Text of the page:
The Main Street business community came out in force today calling on Congress to enact the Protect Small Business and Prevent Illicit Financial Activity Act (S. 3625). The legislation, championed by Senator Tim Scott (R-NC), would delay by one year the onerous Corporate Transparency Act (CTA) filing requirements and accompanying jail time and penalties. A similar bill sponsored by Representatives Zach Nunn (R-IA) and Joyce Beatty (D-OH) passed the House late last year 420-1.

The letter, signed by more than 120 trade associations, points out that such a delay would allow the ongoing legal battle to play out, be consistent with lawmakers’ original intent to give covered businesses two years to file their CTA reports, and give regulators more time to continue their outreach and education of affected entities.

To the first point, two weeks ago a Federal District Court deemed the CTA unconstitutional. The decision was welcome but confusing. Even though the entire law was found to be unconstitutional, the ruling applied to the plaintiffs only – members of the National Small Business Association (NSBA). As the letter reads:

Following the ruling, FinCEN indicated it would continue to enforce the CTA against all small businesses and other entities not named in the lawsuit. This decision effectively creates two classes of small businesses: those that were members of the NSBA as of March 1st will enjoy the protections of the Constitution while the remaining 32 million small businesses targeted by the CTA will not.

Meanwhile, many small business owners will hear about the ruling and conclude that they are no longer obligated to comply, unaware that they are making themselves vulnerable to the CTA’s stiff fines and criminal penalties. FinCEN, meanwhile, has no practical means of distinguishing between NSBA members and other small businesses. The NSBA’s membership is not public, and the courts have previously ruled that the government cannot compel trade associations like the NSBA to turn over their membership lists.  

Second, a two-year deadline was the plan along:

The CTA statute, adopted as part of the National Defense Authorization Act for Fiscal Year 2021, called for a reporting deadline of “not later than 2 years after the effective date of the regulations” for existing entities. This timeframe was designed to give affected entities sufficient time to learn of, understand and comply with the new reporting regime. The two-year initiation period is in keeping with the legislation’s preamble which instructs FinCEN to “seek to minimize burdens on reporting companies associated with the collection of beneficial ownership information.” 

In its rulemaking, however, FinCEN shortened this deadline and gave existing entities just one year to comply.  That decision is problematic both in its disregard of congressional intent and its practical implications for CTA compliance rates. The CTA covers tens of millions of legal entities plus all those millions of individuals defined as their so-called “beneficial owners,” yet the vast majority of the law’s targets remain wholly unfamiliar with their new compliance obligations. They simply need time to learn about the new law.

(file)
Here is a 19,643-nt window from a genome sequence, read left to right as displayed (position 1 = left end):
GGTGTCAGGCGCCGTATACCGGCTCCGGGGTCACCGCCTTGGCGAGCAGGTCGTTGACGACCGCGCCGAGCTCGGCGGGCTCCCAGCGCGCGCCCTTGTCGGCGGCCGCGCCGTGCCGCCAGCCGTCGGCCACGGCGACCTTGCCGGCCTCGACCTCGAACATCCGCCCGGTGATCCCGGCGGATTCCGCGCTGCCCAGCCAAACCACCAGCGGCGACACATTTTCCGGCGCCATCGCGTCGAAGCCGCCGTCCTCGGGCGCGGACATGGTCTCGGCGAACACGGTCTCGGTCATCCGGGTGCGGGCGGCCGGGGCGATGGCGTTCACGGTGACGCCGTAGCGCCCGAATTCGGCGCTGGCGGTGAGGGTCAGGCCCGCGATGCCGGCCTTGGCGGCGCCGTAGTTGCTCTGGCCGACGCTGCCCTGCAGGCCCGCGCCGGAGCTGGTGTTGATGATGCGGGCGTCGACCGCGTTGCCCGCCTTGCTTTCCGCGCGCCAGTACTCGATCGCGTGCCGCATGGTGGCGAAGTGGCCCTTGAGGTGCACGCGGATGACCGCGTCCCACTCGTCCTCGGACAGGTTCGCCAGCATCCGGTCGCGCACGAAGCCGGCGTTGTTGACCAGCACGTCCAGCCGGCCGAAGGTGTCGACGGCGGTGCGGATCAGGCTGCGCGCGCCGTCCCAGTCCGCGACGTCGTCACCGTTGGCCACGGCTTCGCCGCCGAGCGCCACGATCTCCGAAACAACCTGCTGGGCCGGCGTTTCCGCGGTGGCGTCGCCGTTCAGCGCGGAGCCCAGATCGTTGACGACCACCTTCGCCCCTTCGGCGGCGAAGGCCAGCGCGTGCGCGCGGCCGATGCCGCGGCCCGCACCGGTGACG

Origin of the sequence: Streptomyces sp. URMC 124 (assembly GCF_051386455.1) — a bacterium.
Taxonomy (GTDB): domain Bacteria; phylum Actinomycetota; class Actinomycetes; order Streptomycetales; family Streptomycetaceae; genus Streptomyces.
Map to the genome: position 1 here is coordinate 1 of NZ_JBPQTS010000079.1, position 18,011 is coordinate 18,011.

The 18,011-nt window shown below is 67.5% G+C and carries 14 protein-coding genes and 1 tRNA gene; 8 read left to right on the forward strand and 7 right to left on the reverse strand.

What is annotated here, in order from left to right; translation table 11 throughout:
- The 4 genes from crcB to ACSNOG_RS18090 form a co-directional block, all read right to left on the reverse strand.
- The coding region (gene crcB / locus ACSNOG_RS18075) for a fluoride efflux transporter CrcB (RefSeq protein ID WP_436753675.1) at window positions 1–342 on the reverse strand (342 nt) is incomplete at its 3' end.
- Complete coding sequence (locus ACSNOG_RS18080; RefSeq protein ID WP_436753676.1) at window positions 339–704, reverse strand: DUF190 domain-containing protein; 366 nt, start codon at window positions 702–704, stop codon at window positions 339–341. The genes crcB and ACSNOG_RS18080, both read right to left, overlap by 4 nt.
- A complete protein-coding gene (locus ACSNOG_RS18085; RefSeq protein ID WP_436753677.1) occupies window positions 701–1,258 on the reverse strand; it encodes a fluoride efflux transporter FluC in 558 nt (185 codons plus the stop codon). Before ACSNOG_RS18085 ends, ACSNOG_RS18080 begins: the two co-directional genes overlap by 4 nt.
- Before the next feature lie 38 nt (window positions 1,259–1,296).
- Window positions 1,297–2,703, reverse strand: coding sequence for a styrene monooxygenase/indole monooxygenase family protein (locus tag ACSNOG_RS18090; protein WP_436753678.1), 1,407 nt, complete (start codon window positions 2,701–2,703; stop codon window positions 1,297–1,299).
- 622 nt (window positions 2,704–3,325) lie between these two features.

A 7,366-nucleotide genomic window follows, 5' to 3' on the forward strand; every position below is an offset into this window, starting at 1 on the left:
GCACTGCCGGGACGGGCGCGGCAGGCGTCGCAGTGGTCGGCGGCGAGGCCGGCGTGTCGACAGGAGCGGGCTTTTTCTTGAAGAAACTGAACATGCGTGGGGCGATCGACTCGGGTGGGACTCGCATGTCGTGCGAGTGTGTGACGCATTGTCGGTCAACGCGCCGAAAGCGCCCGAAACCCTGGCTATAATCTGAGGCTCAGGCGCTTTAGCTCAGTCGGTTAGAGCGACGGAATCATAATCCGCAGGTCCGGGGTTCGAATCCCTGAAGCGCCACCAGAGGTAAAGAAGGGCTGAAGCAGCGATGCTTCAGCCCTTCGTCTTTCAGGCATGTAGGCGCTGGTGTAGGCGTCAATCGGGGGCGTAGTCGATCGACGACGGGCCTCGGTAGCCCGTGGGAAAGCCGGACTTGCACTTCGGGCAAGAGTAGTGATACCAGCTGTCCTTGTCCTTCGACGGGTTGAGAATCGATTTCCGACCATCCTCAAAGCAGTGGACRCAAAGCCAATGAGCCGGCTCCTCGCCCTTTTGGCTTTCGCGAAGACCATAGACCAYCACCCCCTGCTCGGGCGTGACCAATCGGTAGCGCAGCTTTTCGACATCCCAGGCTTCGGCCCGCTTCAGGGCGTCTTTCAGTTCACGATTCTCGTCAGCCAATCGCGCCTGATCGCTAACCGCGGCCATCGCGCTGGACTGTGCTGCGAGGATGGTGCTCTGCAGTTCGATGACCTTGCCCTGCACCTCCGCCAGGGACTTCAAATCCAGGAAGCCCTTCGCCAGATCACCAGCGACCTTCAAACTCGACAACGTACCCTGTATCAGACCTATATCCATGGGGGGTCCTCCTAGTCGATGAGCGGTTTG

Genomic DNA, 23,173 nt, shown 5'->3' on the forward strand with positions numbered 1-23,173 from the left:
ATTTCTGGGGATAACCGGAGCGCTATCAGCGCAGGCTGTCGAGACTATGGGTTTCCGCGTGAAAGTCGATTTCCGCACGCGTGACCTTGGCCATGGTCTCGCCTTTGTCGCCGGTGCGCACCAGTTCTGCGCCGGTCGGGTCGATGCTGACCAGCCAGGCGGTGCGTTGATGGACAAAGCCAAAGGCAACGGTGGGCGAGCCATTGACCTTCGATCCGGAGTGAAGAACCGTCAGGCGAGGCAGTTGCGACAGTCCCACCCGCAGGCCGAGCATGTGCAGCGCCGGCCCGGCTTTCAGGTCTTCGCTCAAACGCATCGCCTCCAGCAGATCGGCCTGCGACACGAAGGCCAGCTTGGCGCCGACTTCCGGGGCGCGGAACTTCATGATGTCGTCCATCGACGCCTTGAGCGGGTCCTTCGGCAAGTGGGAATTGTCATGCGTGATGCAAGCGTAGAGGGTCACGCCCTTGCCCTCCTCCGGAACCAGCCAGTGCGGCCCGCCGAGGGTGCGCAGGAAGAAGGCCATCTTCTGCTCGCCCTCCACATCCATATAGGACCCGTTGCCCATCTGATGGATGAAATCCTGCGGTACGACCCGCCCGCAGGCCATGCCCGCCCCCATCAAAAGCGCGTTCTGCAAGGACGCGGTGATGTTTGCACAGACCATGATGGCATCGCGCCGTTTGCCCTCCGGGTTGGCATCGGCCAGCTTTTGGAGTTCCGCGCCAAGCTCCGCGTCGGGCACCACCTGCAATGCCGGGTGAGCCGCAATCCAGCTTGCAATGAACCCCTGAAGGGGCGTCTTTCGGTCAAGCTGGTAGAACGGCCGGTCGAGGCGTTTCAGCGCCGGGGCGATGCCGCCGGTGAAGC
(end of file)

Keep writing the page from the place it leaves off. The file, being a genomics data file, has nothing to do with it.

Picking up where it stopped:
Finally, affected businesses remain largely unaware of their new reporting obligations, and regulators are far behind in their efforts to engage the business community:

Filing under the CTA began more than two months ago, yet fewer than 2 percent of covered entities have submitted their required information to FinCEN. At this rate, it will take more than ten years for filings to reach FinCEN’s estimates of 32 million submissions.

One reason for this low compliance rate is that most business owners are ignorant of the new law. A recent survey conducted by the National Federation for Independent Business found that four out of five small business owners are “not at all familiar” with the new reporting requirements.   Meanwhile, as a Tax Notes article highlighted, while the accounting community is best positioned to educate their small business clients regarding their filing obligations under the CTA, they are precluded from doing so it could constitute practicing law without a license.

The CTA is the largest data grab in history outside the Tax Code. Covered businesses and other legal entities need time to learn about their new obligations, particularly as a failure to comply could result in two years in jail and thousands in fines.

The one-year delay called for in the Scott legislation is exactly what the business community needs right now. It would give them time to learn about the CTA, time for the courts to work their will, and time for FinCEN to finish the job educating the public about the new law.

Click Here to Download a Copy of the Final Letter